Purpose: Radiotherapy (RT) dose escalation using stereotactic body radiation therapy (SBRT) may significantly improve both local control (LC) and overall survival (OS) for patients with inoperable pancreas cancer. However, ablative dose cannot be routinely offered because of the risk of causing severe injury to adjacent normal organs. Stereotactic magnetic resonance (MR)-guided adaptive radiation therapy (SMART) represents a novel technique that may achieve safe delivery of ablative dose and improve long-term outcomes.

Methods and materials: We performed a single institution retrospective analysis of 35 consecutive pancreatic cancer patients treated with SMART in mid-inspiration breath hold on an MR-LINAC. Most had locally advanced disease (80%) and received induction chemotherapy (91.4%) for a median 3.9 months prior to SBRT. All were prescribed 5 fractions delivered in consecutive days to a median total dose of 50 Gy (BED10 100 Gy10), typically with a 120-130% hotspot. Elective nodal irradiation was delivered to 20 (57.1%) patients. No patient had fiducial markers placed and all were treated with continuous intrafraction MR visualization and automatic beam triggering.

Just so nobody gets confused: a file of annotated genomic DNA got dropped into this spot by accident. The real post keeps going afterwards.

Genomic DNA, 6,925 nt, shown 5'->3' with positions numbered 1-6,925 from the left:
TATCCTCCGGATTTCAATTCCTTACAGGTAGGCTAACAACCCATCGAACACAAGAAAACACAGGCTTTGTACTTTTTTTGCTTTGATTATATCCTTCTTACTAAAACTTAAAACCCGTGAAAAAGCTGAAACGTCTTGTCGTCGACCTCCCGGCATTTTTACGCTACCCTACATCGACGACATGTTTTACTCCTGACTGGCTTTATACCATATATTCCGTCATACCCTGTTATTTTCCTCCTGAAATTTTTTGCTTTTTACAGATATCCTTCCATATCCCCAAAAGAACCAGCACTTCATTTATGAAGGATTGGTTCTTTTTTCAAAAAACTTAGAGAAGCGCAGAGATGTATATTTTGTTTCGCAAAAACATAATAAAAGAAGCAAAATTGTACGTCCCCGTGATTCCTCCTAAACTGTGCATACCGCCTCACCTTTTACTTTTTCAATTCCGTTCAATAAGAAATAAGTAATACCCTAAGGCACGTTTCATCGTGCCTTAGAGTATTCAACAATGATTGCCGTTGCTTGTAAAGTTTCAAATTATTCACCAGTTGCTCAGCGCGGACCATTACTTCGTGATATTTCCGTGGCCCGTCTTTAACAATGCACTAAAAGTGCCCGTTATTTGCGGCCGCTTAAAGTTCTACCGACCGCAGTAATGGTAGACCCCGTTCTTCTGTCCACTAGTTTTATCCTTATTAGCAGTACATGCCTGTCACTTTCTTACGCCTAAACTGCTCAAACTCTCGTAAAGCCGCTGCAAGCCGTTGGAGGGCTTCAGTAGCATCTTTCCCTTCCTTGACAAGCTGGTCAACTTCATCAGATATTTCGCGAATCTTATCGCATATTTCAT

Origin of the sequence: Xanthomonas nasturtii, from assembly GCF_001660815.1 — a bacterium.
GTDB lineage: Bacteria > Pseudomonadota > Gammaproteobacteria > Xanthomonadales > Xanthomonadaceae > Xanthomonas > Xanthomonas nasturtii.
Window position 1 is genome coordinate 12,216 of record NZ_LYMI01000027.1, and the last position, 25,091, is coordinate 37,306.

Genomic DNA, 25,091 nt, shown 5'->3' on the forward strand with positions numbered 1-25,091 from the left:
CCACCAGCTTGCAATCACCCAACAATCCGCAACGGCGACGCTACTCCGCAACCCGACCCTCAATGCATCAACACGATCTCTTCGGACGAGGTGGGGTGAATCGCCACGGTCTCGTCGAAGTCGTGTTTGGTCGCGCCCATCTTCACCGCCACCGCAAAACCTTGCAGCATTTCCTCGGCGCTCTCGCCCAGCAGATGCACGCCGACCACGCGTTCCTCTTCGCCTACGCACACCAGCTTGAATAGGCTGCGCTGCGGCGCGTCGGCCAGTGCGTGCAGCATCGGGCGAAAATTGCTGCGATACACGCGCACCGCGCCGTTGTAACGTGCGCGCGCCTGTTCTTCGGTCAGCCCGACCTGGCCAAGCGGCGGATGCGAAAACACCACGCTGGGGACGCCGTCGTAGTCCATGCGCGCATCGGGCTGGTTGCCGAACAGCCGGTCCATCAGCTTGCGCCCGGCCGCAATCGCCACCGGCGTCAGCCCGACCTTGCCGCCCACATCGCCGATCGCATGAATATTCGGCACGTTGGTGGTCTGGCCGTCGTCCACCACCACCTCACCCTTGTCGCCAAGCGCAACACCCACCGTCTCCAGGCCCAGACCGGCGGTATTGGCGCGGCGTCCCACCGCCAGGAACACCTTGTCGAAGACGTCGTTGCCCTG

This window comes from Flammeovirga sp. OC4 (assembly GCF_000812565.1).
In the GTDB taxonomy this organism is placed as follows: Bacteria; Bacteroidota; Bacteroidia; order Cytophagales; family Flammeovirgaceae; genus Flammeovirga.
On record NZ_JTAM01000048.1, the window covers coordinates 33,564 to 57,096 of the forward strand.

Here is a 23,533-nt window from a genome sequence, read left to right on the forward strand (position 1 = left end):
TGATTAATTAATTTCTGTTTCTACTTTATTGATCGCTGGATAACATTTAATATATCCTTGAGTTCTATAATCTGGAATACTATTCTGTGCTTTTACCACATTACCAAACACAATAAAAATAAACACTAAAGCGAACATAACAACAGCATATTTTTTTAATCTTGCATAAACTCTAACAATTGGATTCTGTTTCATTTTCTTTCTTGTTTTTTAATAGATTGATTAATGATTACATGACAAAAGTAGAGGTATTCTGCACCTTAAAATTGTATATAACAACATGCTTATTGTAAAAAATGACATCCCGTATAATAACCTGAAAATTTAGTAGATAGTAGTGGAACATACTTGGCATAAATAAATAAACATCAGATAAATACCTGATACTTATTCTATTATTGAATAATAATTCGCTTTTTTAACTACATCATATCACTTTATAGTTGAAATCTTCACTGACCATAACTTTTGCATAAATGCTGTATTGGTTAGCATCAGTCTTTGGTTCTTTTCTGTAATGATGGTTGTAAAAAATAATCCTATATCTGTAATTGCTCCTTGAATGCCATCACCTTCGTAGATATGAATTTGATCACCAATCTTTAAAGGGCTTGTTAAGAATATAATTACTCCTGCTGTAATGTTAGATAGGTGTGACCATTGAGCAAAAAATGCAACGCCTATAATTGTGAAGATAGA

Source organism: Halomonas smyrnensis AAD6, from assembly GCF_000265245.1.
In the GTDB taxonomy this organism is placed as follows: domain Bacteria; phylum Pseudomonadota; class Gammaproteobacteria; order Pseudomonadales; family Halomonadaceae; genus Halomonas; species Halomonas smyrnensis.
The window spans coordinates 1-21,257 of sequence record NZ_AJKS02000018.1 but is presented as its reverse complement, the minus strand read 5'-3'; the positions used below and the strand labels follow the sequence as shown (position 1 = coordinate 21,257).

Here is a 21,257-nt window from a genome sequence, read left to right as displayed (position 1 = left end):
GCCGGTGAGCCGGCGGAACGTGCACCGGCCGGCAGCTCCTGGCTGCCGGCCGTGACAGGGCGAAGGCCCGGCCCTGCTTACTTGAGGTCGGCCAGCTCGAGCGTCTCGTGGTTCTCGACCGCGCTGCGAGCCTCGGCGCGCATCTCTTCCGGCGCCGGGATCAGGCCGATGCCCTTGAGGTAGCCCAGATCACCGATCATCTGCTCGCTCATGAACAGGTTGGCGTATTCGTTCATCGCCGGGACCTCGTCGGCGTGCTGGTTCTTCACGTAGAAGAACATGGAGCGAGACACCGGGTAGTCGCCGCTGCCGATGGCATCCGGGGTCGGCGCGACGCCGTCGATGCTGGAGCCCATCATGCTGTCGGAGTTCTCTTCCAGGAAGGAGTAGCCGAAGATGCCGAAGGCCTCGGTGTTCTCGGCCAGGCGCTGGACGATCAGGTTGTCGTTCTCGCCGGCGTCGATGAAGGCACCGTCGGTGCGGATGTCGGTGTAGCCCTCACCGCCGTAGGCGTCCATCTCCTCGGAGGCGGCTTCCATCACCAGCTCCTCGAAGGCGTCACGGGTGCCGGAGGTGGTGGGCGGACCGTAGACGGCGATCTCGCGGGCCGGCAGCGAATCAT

Results: With median follow-up of 10.3 months from SMART, acute (2.9%) and late (2.9%) grade 3 toxicities were uncommon. One-year LC, distant metastasis-free survival, progression-free survival, cause-specific survival, and OS were 87.8%, 63.1%, 52.4%, 77.6% and 58.9%, respectively.

Conclusions: To our knowledge, this is the first report of 5-fraction pancreas SMART delivered on an MR-LINAC. We observed minimal severe treatment-related toxicity and encouraging early LC. Prospective confirmation of feasibility and long-term clinical outcomes of dose intensified SMART is warranted.

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